7. Fees Exception: It will not be information blocking for an actor to charge fees, including fees that result in a reasonable profit margin, for accessing, exchanging, or using EHI, provided certain conditions are met.

8. Licensing Exception: It will not be information blocking for an actor to license interoperability elements for EHI to be accessed, exchanged, or used, provided certain conditions are met.

OIG Proposed Rule

Though there has been a lot of rulemaking and finalizing of rules, one entity has yet to finalize their rule. HHS OIG is the entity responsible for conducting investigations to determine whether an action constitutes “interference with” the ability to access, exchange, or use EHI (i.e., information blocking). The OIG has issued a proposed rule for imposing civil money penalties for information blocking but has not yet issued their final rule. (see proposed rule here)

It was originally reported that the OIG expected to issue their final rule in September 2021. Of course, that date has come and gone.

Christi Grimm, the Inspector General is quoted on the OIG’s website as saying, “Health IT professionals and entities who make innocent mistakes will not be subject to CMPs. As our proposed rule makes clear, each allegation of information blocking would be assessed based on its own merits given the unique facts and circumstances presented, including the intent of parties. That assessment will include close coordination with ONC and the HHS Office of Civil Rights."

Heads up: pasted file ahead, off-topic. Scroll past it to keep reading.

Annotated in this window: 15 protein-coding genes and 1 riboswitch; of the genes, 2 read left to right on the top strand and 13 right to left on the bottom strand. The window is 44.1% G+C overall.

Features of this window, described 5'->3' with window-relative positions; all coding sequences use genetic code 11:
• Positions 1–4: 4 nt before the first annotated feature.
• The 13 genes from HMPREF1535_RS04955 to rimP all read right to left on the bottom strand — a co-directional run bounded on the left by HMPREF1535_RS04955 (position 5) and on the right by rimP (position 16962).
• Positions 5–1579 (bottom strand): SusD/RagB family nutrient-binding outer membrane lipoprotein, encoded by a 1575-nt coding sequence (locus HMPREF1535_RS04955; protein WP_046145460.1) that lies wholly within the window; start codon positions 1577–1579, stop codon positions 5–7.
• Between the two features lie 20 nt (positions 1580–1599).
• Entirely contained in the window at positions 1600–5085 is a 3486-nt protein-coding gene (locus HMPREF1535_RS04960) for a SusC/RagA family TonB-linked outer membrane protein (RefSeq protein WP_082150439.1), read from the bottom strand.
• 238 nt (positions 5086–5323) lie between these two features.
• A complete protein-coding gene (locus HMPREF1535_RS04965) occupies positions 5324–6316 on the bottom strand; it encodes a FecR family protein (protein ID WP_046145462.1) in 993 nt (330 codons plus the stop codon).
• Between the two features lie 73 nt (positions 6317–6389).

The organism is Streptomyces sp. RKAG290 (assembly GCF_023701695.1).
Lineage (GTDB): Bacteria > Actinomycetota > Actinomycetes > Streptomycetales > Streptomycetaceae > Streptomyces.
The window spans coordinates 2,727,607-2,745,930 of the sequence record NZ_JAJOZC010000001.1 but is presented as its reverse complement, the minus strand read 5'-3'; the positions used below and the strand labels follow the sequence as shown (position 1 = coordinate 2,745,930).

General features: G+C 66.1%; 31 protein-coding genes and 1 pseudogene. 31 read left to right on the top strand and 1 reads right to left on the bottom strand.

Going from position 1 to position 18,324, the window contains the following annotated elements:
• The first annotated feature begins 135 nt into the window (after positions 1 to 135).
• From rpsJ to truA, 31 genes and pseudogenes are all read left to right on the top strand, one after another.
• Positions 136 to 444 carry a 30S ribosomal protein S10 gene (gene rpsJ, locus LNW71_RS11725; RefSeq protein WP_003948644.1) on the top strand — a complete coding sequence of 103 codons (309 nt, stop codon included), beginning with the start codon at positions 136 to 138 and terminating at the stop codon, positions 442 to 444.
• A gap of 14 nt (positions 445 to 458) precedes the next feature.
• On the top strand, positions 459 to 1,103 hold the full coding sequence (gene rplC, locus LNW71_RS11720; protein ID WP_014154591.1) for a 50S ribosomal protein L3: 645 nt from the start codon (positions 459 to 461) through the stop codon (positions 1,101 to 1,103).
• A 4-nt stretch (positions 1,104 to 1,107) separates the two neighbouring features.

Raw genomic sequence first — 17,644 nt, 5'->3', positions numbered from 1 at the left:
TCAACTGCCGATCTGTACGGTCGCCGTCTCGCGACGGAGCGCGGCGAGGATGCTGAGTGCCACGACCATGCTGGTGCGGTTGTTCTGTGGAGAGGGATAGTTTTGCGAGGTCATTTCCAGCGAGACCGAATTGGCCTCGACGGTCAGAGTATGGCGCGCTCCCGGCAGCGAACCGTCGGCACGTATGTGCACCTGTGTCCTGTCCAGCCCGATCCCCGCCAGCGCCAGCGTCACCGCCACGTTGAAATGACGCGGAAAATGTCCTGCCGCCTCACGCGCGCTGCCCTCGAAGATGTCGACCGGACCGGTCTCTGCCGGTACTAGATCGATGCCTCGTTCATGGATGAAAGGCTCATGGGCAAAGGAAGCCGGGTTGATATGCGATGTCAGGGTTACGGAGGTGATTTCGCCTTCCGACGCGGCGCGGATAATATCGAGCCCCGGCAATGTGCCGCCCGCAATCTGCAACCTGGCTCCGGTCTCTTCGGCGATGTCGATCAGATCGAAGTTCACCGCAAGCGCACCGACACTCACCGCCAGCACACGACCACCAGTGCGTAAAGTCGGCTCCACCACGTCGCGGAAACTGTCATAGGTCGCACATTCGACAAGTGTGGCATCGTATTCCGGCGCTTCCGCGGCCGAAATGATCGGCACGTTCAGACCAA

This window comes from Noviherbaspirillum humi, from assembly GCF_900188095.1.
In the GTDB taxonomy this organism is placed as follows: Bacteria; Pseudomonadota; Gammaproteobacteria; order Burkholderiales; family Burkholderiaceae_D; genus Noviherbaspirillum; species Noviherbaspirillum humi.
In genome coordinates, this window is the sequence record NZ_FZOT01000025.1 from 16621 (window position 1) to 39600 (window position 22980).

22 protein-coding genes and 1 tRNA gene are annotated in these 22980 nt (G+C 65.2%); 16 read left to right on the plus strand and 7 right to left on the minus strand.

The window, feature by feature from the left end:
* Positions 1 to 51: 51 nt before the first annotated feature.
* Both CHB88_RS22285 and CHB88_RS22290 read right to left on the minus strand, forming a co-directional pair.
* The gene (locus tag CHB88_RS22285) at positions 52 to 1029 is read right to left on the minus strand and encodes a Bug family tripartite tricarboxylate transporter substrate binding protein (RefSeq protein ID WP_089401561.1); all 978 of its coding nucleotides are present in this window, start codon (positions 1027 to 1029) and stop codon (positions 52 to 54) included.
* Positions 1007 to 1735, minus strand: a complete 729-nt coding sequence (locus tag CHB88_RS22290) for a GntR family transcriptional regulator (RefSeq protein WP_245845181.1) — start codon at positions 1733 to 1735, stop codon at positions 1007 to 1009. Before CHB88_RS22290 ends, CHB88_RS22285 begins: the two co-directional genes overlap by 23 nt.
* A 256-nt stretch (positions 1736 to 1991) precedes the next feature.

Conclusion

Information blocking can be a complex matter. In an attempt to simplify it, this eBrief has described it as a set of rules that mandate when certain EHI (electronic health information) must be shared as opposed to HIPAA, where most compliance professionals are interpreting the rules to find circumstances when PHI is allowed to be shared. The compliance community is waiting for the OIG’s Final Rule regarding imposing civil monetary penalties.